So you’ve hired an Australian

Hello! If you’re reading this, then there’s a good chance that someone who cares about you is trying to tell you something very important – that you’ve hired an Australian. Now, before you panic and run screaming into the night, stop and assess the situation, safe in the knowledge that even though you might have unwittingly given an Australian a job, it’s not the end of the world.

Australians are a strange people. Basically very lazy with a poor attitude to authority, they don’t cope well with being told what to do. Which means your job, as a manager, could be about to get very difficult indeed.

But having hired an Australian is nothing to be ashamed of – people do it all the time, all over the world, often without realising it.

How do I tell if there’s an Australian in the office?
It’s pretty simple, really. Anyone who says ‘G’day mate’ a lot is probably an Australian. A wide hat with corks on strings around the brim is another. Oh, they’ll tell you it’s to keep the flies away, but in reality it’s a secret method for Australians, or “Aussies” (pronounced “Ozzees”) as they call themselves, to brag to their mates about how much they’ve been drinking. Because they’re all hopeless alcoholics.

Another sure-fire sign is missing office equipment. It’s a well-documented fact that Australians are all direct descendants of 17th Century Britain’s unwanted petty criminals. So while they’re unlikely to murder or rape the rest of the office staff, they’ll steal the milk out of your latte given half a chance.

Of course, it’s likely that anyone you catch sleeping on the job is Australian too – their laissez-faire outlook on working life is obvious from their willingness to work very, very hard on any project that isn’t directly related to their job, but only on the employer’s time.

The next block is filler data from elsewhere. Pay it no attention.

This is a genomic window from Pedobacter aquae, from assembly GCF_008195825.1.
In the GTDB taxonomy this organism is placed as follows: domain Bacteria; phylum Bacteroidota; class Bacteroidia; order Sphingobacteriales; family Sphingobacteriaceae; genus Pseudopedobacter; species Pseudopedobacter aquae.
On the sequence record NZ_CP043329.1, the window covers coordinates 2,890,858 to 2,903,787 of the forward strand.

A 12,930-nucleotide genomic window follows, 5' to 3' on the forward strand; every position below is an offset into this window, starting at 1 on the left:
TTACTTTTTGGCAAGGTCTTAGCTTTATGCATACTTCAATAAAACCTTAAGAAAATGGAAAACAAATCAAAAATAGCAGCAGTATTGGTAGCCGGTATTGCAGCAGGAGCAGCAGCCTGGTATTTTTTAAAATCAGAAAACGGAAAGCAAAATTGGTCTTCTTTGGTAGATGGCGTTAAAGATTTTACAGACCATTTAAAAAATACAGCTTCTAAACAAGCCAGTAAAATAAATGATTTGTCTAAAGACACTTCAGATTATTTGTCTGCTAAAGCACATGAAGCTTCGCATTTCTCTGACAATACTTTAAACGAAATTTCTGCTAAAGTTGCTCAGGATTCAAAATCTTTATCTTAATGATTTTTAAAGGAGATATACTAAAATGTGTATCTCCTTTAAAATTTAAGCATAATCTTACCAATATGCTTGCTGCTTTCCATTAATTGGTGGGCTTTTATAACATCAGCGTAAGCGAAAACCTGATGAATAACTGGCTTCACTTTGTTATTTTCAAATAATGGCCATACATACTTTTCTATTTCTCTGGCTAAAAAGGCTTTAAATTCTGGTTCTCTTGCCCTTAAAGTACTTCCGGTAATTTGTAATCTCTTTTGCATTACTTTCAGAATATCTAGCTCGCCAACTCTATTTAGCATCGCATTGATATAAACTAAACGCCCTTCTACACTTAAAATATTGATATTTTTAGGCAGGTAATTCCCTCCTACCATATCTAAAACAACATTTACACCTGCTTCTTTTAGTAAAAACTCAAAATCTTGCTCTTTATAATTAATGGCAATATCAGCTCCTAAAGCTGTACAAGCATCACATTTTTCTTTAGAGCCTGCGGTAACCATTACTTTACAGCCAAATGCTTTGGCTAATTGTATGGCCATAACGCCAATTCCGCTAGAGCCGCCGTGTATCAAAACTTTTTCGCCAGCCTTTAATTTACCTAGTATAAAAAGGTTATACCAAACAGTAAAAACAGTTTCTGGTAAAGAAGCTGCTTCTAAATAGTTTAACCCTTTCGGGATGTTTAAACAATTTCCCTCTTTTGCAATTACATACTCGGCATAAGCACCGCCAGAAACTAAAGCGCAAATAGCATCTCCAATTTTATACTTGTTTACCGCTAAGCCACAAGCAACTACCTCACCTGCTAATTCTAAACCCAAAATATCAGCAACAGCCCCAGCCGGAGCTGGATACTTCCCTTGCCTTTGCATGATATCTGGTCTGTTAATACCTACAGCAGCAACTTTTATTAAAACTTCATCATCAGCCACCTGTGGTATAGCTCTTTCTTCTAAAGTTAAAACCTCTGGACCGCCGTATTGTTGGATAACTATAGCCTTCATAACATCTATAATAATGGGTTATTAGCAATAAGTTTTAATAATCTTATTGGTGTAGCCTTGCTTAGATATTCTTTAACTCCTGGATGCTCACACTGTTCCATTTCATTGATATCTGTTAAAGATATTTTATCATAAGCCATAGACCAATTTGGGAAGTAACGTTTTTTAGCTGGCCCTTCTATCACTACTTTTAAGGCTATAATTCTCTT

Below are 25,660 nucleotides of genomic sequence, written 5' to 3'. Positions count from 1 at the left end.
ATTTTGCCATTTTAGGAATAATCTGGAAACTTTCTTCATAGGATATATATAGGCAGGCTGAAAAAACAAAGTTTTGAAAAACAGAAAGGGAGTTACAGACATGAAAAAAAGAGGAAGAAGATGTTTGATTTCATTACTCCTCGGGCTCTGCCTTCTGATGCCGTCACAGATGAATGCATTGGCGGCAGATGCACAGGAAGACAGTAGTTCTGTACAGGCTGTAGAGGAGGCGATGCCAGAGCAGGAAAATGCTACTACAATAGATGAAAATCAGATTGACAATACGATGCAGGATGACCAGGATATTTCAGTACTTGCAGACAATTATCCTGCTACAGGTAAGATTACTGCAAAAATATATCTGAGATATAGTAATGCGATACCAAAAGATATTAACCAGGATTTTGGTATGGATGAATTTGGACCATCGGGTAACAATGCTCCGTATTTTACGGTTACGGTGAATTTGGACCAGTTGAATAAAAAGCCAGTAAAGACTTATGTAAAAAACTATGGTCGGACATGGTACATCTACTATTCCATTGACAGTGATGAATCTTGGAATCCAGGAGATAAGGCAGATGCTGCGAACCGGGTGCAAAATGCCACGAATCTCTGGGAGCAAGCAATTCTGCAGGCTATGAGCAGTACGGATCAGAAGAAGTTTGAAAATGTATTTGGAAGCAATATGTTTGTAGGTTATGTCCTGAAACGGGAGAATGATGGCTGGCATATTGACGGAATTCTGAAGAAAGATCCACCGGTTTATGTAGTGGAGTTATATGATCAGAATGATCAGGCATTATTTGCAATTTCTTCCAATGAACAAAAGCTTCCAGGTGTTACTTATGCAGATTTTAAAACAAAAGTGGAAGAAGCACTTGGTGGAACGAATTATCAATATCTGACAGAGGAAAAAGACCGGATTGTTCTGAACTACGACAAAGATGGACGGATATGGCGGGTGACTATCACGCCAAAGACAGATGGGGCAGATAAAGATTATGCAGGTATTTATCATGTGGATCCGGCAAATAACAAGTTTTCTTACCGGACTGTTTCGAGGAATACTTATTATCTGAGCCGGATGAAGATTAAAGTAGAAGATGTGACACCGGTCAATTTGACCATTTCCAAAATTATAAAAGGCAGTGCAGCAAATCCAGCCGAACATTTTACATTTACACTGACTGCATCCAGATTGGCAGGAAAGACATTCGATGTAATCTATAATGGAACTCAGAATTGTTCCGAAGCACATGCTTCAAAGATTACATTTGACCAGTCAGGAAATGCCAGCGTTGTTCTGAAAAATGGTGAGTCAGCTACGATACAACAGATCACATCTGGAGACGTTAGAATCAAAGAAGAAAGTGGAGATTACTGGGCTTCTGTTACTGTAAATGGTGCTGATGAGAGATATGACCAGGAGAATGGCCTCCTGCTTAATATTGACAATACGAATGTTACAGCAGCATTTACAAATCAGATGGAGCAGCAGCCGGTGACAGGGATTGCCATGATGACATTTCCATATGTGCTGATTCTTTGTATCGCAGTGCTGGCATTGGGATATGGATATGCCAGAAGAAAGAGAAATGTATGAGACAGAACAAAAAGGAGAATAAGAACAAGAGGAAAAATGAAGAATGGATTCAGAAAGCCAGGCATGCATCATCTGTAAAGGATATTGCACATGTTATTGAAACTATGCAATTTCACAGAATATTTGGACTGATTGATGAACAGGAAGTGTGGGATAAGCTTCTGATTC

It’s also a uniquely Australian thing, we’re told, should one need to go to the toilet during lunch, that they’ll wait – often to the point of endangering their lives and/or underpants – preferring to use the bathroom on the company’s time, rather than their own.

But what can I do? I’m just one person!
That’s what everyone says at first, but unless you want your office inundated by khaki-clad weirdos who like to wrestle pre-historic beasts while waist-deep in murky water, you need to act fast and nip the infestation of Aussies in the bud.

It’s a well-documented fact that Australians don’t like certain things, warm beer being principle among them. People who don’t eat meat for every meal (including morning tea) tend to aggravate them, as do people with skin darker than their own – Aussies are surprisingly racist when the opportunity presents itself.

So hire a Buddhist tea lady from Sri Lanka who serves warm beer to anyone suspected of being an Australian and judge the results for yourself. A true Aussie will be out of the office and ‘down the pub for a quick one’ before 10:30am. Then it’s a simple case of changing the locks, and getting on with your day.

You might like to try making them feel at ease before you try this tactic, as an ill-prepared Australian is more likely to jump out the window than leave by the door when faced with something they don’t like. So practice the following phrase until you’re sure you’ve got the accent just right.